Players unlock skills by gathering certain resources to advance parts of their Base of Operations (BOO). With advances in certain sections of the BOO comes new technologies for the player that act like a class-specific skill. And these new technologies aren’t soul-bonded or anything crazy like that. No, no. If you want to be a healer one mission, go for it. If the next you decide you want to go tanking with a riot shield, by all means, you can go right ahead. The class system is fluid, and may be better of not described as a class system at all. Your role in combat is going to be defined to varying degrees by the weapons you take, the actives skills you select, the passive skills you select, and the perks you’ve unlocked.
Aside from this switch, a lot of the RPG elements should be pretty familiar for gamers. There is gear and loot. There’s DPS, critical hit chance, and aggro. The familiar and the novel come in one package.
The Division has a lot of different genre’s that it fits into, but when it comes to the combat, it may be most accurately described as a real-time, squad-based, tactical third-person shooter. Confused? I’ll clear that up.
While a lot of people compare The Division to Destiny, that comparison doesn’t really apply the combat. The next likely candidates for comparing combat are Uncharted or Gears of War for their focus on cover-based shooting. But maybe the best comparison is to a game few will think of: X-COM. Anyone who’s played X-COM should be familiar with the emphasis on cover, but another crucial aspect of the game is a squad working in unison to simultaneously attack, defend, and support, all while remaining flexible to change strategies. What’s different about The Division? It’s real-time, third-person, and each character is controlled by a different player. Those may seem like big differences, but the approach to combat still feels quite similar.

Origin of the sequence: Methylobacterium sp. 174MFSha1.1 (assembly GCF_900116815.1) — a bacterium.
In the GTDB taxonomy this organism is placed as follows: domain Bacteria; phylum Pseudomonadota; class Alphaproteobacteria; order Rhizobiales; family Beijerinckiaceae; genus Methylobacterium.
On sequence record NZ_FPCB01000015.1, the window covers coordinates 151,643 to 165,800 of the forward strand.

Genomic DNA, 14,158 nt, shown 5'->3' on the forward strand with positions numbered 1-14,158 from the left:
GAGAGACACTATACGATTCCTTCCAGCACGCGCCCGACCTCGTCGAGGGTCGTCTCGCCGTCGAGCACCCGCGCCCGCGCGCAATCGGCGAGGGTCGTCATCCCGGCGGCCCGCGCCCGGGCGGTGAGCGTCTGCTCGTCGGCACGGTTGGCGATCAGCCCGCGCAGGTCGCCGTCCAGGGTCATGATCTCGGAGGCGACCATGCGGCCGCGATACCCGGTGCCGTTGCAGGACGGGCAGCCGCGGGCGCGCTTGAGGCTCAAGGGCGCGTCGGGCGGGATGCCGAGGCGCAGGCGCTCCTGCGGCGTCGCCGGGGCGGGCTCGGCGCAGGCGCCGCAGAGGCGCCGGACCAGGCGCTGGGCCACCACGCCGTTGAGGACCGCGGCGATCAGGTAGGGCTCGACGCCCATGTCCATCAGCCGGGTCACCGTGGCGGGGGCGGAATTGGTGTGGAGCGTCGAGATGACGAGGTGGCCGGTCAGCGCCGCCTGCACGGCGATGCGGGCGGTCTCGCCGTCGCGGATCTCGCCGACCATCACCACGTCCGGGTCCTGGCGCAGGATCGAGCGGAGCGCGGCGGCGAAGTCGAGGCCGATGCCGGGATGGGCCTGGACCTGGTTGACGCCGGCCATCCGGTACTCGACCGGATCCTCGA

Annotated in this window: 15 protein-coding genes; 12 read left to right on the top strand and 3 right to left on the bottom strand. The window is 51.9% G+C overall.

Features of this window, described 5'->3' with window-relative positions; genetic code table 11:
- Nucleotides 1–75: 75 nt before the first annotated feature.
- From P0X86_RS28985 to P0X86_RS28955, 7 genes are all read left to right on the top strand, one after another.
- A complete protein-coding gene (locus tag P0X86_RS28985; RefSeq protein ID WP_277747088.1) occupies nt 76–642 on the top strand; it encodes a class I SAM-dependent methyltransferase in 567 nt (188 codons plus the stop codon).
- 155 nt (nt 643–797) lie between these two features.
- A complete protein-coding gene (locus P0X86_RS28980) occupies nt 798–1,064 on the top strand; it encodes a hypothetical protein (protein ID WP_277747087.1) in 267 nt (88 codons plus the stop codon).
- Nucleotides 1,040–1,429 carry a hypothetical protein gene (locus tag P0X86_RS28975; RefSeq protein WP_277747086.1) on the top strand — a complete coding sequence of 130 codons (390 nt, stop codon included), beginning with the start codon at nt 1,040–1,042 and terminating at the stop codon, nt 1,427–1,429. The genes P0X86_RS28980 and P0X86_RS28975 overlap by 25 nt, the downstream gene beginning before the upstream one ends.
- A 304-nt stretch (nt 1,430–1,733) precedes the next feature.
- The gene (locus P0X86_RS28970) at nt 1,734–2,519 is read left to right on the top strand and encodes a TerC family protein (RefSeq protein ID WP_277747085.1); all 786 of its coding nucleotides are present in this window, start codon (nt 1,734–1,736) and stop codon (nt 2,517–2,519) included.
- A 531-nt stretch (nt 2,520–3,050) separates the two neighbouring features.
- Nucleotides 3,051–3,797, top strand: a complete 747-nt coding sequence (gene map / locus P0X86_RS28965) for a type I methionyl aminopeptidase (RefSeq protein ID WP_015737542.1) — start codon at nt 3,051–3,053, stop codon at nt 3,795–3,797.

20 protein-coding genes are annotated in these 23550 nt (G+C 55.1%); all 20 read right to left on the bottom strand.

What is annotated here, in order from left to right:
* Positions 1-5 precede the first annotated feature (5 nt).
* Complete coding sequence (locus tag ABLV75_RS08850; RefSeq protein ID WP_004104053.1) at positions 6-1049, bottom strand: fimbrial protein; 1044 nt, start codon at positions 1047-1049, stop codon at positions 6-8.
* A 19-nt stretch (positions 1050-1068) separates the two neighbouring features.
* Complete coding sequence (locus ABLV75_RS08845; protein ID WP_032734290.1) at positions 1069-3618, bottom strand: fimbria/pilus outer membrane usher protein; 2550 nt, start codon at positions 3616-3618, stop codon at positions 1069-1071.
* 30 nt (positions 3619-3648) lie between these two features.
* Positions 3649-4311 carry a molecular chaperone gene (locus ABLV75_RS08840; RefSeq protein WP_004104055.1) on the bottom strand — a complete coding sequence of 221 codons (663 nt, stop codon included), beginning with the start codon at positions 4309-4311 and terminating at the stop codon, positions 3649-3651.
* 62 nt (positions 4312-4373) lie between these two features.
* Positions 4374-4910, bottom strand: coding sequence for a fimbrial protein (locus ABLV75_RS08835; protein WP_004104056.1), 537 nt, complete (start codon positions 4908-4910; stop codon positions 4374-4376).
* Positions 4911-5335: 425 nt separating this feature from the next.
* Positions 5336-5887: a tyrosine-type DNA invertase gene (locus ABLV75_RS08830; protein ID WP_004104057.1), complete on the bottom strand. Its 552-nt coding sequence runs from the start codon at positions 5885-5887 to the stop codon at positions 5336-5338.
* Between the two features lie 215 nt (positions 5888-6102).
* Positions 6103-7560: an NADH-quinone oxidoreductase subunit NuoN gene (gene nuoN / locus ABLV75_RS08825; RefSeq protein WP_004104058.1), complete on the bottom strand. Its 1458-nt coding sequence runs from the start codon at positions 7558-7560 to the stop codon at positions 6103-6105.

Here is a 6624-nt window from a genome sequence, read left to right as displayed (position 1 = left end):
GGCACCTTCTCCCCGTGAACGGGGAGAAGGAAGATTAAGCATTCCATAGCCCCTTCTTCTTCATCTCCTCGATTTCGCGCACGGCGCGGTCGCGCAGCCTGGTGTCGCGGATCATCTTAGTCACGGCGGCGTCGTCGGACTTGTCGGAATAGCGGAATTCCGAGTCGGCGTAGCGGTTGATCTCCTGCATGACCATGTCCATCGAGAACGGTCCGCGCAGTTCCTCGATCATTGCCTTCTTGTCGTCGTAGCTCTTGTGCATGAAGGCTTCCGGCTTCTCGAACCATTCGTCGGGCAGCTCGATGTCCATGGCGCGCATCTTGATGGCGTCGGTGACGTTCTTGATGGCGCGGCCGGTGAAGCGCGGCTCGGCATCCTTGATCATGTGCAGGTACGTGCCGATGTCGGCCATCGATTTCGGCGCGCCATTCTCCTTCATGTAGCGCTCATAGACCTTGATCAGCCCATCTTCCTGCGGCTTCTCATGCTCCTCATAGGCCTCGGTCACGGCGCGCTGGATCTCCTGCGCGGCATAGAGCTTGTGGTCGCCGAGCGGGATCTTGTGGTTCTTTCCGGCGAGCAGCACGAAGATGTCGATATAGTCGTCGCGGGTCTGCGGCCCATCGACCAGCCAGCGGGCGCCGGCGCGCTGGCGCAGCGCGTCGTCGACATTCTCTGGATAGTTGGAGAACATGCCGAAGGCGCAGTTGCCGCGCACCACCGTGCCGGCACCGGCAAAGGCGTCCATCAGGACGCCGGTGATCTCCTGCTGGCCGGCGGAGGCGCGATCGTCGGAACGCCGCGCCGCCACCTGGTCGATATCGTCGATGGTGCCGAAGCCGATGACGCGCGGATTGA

Now that the comparison is out of the way. Let’s talk about what it’s really like. It’s good. That’s what. Unlike a lot of other cover-based shooters, The Division will not see you hiding behind one wall for 30 minutes as you spray down each wave of enemies too stupid to avoid your bullets. Go ahead and try it in the Beta or in March if you don’t believe me. The A.I. in this game range from dumbos with baseball bats to actually clever opponents, and the mixing and matching of these enemies keeps you moving from cover to cover, changing your tactics and angles to keep from dying or to flank that last enemy.
With the possible combinations of guns and skills, you’ll find yourself matching the dynamic battlefield with dynamic strategies of your own. Maybe the enemies are sniping from high up, so you work your way to them behind cover and show them how a shotgun works. Maybe all the enemies are rushing, so you position yourself in such a way that they are forced into a single lane that you can light up. Odds are the enemy will be combining these strategies, and you’ll have to change plans as well. It’s a surprise to get a bit of a mental sweat from a shooter, but it’s easily a pleasant surprise.
Realism: the little things